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Worried about noise levels in your workplace?

The Health and Safety Executive (HSE) has released its report on the number of people suffering from ear conditions caused by excessive noise at work. One of these conditions is Noise Induced Hearing Loss (NIHL), which is also referred to as ‘occupational deafness’.
A Freedom of Information request by The Mail on Sunday revealed that in the past financial year the Department of Energy and Climate Change has paid £3 million for deafness claims resulting from working in the nationalised coal industry between 1947 and 1994.
Another ear condition is tinnitus. It is a term that describes a sound that someone can hear inside their head, rather than outside of it. The sounds include buzzing, ringing and humming. Typically, this intensifies at night, resulting in lack of sleep for the sufferer.
The industries that are most susceptible to noise in the workplace include:
•    Factories•    Mills•    Construction•    Shipbuilding•    Engineering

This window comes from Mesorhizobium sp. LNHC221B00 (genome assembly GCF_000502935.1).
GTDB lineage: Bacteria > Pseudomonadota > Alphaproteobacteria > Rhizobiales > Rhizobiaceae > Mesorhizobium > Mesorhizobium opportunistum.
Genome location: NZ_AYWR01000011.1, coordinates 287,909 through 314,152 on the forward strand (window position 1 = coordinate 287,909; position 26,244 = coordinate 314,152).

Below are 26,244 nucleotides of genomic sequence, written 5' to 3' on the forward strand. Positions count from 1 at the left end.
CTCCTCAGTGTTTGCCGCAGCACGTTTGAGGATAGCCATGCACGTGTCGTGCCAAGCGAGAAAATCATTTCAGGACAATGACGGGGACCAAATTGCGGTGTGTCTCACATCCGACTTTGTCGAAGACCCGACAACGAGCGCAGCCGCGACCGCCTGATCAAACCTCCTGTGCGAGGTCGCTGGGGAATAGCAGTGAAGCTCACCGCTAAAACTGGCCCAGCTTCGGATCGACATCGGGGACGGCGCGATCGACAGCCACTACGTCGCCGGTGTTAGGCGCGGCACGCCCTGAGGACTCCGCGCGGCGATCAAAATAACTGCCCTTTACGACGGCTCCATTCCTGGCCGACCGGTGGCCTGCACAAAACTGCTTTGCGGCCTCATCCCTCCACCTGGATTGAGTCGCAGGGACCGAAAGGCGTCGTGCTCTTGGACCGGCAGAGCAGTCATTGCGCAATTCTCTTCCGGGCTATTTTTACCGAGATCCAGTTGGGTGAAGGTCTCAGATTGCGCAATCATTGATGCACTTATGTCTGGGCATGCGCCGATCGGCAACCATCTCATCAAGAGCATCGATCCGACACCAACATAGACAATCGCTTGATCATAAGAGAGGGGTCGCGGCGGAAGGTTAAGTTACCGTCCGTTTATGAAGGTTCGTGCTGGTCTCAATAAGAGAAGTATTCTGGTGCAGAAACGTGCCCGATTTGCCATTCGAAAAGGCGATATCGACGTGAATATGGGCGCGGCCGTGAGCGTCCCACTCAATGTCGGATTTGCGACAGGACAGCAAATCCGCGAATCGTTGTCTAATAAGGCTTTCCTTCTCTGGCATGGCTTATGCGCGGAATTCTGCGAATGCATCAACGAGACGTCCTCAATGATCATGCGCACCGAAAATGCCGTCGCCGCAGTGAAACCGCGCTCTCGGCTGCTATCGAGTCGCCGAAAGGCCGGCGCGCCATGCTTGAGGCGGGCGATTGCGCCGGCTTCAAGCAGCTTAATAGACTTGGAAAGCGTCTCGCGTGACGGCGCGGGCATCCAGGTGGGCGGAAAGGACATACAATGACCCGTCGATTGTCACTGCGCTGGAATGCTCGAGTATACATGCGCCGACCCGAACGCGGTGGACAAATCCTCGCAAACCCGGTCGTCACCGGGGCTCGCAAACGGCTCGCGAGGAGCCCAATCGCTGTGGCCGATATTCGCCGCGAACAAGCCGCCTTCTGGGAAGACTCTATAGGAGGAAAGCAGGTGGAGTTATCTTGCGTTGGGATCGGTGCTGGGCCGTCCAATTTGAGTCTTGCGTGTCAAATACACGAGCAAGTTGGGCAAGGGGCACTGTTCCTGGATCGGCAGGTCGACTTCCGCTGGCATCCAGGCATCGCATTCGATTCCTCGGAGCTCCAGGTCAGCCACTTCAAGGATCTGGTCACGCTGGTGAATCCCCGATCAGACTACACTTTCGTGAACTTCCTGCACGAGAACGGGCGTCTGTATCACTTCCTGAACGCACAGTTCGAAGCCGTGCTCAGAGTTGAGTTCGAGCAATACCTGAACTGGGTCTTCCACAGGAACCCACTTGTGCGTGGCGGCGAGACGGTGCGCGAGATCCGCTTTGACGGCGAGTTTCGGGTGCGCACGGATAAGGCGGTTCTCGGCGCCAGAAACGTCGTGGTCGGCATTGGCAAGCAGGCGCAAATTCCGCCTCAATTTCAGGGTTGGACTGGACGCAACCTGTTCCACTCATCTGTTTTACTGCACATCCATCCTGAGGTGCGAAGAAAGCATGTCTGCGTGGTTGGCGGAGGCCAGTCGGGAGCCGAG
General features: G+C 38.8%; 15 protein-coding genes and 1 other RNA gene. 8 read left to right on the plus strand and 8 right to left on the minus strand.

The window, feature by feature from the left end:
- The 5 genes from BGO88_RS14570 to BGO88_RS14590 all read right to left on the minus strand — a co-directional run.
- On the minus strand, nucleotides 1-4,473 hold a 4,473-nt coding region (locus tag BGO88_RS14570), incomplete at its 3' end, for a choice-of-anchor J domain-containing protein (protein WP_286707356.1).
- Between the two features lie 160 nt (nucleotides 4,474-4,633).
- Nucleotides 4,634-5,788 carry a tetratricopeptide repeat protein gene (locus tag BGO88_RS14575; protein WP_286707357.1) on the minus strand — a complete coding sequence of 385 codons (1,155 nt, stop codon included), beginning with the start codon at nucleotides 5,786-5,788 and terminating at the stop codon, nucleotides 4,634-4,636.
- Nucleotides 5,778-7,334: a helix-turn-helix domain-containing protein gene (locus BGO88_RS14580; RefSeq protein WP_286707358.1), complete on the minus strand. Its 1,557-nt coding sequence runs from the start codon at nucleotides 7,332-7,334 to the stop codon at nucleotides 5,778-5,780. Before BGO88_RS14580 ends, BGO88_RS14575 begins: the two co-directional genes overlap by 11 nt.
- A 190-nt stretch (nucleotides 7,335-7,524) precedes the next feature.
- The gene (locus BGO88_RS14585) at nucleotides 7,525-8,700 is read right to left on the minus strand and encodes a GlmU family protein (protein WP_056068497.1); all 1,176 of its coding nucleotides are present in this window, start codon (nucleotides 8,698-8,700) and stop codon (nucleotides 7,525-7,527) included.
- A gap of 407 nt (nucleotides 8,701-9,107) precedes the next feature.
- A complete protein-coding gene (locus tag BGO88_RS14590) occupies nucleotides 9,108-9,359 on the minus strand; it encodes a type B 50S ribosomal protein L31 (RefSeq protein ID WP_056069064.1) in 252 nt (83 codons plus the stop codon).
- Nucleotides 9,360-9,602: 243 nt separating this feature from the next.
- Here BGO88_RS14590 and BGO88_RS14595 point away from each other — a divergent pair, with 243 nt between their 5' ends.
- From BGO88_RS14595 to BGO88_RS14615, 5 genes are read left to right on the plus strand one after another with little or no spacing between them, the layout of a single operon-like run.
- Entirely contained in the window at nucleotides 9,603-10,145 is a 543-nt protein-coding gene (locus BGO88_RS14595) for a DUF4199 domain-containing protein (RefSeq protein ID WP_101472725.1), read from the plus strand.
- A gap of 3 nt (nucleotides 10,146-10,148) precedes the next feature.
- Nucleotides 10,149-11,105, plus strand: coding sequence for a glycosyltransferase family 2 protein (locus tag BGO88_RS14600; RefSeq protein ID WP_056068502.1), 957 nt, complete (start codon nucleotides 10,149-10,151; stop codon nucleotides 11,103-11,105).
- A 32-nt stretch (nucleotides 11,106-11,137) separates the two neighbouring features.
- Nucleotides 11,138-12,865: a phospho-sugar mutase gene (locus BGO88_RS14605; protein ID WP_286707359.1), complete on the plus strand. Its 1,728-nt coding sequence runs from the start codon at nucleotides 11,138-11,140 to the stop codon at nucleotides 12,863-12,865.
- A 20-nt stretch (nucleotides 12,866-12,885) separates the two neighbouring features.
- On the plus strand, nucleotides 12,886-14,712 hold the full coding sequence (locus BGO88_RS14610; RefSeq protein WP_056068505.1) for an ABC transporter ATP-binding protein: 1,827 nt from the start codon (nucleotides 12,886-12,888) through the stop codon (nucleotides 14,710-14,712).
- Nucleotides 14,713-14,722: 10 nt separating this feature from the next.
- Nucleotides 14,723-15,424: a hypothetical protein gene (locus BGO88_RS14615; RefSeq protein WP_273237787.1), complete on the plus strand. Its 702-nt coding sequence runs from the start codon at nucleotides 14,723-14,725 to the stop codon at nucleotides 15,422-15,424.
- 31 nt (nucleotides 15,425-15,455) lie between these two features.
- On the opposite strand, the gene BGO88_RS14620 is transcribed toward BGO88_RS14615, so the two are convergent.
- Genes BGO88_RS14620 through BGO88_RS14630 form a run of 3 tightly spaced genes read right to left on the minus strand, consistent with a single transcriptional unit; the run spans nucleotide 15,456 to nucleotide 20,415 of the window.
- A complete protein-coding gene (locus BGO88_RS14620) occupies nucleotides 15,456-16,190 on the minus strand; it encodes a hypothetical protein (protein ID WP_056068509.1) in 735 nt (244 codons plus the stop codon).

Employers have a duty to assess and manage the risks posed by noise at work. This means making sure that the legal exposure to noise is limited and providing employees with hearing protection, in the event the company is unable to do so.
By and large, employees are relatively aware of their employment rights with regards to work-related injuries such as accidents or industrial diseases. However, more work needs to be done to achieve the same level of awareness with occupational deafness. NIHL is a condition that can be caused by excessive exposure to noise levels in the workplace, and one in which sufferers do not necessarily always make the connection between their hearing problem and their working conditions.  Are you concerned that the noise level in your workplace has damaged your hearing?
Speak to a personal injury lawyer – they will be able to give you the expert guidance you need on occupational deafness. Call 01302 320621 or email

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